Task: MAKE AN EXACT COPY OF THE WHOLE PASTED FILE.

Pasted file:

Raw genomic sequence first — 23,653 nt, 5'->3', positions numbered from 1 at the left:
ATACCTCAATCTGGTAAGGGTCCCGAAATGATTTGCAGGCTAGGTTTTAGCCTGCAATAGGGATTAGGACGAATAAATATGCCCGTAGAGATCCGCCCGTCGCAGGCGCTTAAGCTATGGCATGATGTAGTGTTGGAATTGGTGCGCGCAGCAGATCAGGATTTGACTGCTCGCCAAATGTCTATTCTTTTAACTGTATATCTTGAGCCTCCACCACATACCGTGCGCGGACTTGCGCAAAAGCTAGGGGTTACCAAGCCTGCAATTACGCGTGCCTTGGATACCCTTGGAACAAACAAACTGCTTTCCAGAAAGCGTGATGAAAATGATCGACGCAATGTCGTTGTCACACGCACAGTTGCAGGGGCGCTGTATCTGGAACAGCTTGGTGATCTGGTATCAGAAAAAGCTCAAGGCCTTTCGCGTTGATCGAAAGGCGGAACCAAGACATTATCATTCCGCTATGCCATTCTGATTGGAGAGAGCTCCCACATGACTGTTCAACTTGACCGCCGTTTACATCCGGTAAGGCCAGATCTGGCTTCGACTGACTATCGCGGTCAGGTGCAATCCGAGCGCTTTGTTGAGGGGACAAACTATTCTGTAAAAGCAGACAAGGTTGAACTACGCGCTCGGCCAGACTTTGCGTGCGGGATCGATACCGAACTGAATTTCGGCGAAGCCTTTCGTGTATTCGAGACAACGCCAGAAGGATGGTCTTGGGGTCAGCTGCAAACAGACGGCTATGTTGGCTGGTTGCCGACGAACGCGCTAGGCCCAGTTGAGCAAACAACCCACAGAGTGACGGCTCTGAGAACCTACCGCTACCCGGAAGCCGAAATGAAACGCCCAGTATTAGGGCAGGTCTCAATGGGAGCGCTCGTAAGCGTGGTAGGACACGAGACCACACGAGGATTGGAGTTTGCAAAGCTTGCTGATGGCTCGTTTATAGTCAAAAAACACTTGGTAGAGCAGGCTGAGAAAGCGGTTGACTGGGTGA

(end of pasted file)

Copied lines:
Raw genomic sequence first — 23,653 nt, 5'->3', positions numbered from 1 at the left:
ATACCTCAATCTGGTAAGGGTCCCGAAATGATTTGCAGGCTAGGTTTTAGCCTGCAATAGGGATTAGGACGAATAAATATGCCCGTAGAGATCCGCCCGTCGCAGGCGCTTAAGCTATGGCATGATGTAGTGTTGGAATTGGTGCGCGCAGCAGATCAGGATTTGACTGCTCGCCAAATGTCTATTCTTTTAACTGTATATCTTGAGCCTCCACCACATACCGTGCGCGGACTTGCGCAAAAGCTAGGGGTTACCAAGCCTGCAATTACGCGTGCCTTGGATACCCTTGGAACAAACAAACTGCTTTCCAGAAAGCGTGATGAAAATGATCGACGCAATGTCGTTGTCACACGCACAGTTGCAGGGGCGCTGTATCTGGAACAGCTTGGTGATCTGGTATCAGAAAAAGCTCAAGGCCTTTCGCGTTGATCGAAAGGCGGAACCAAGACATTATCATTCCGCTATGCCATTCTGATTGGAGAGAGCTCCCACATGACTGTTCAACTTGACCGCCGTTTACATCCGGTAAGGCCAGATCTGGCTTCGACTGACTATCGCGGTCAGGTGCAATCCGAGCGCTTTGTTGAGGGGACAAACTATTCTGTAAAAGCAGACAAGGTTGAACTACGCGCTCGGCCAGACTTTGCGTGCGGGATCGATACCGAACTGAATTTCGGCGAAGCCTTTCGTGTATTCGAGACAACGCCAGAAGGATGGTCTTGGGGTCAGCTGCAAACAGACGGCTATGTTGGCTGGTTGCCGACGAACGCGCTAGGCCCAGTTGAGCAAACAACCCACAGAGTGACGGCTCTGAGAACCTACCGCTACCCGGAAGCCGAAATGAAACGCCCAGTATTAGGGCAGGTCTCAATGGGAGCGCTCGTAAGCGTGGTAGGACACGAGACCACACGAGGATTGGAGTTTGCAAAGCTTGCTGATGGCTCGTTTATAGTCAAAAAACACTTGGTAGAGCAGGCTGAGAAAGCGGTTGACTGGGTGA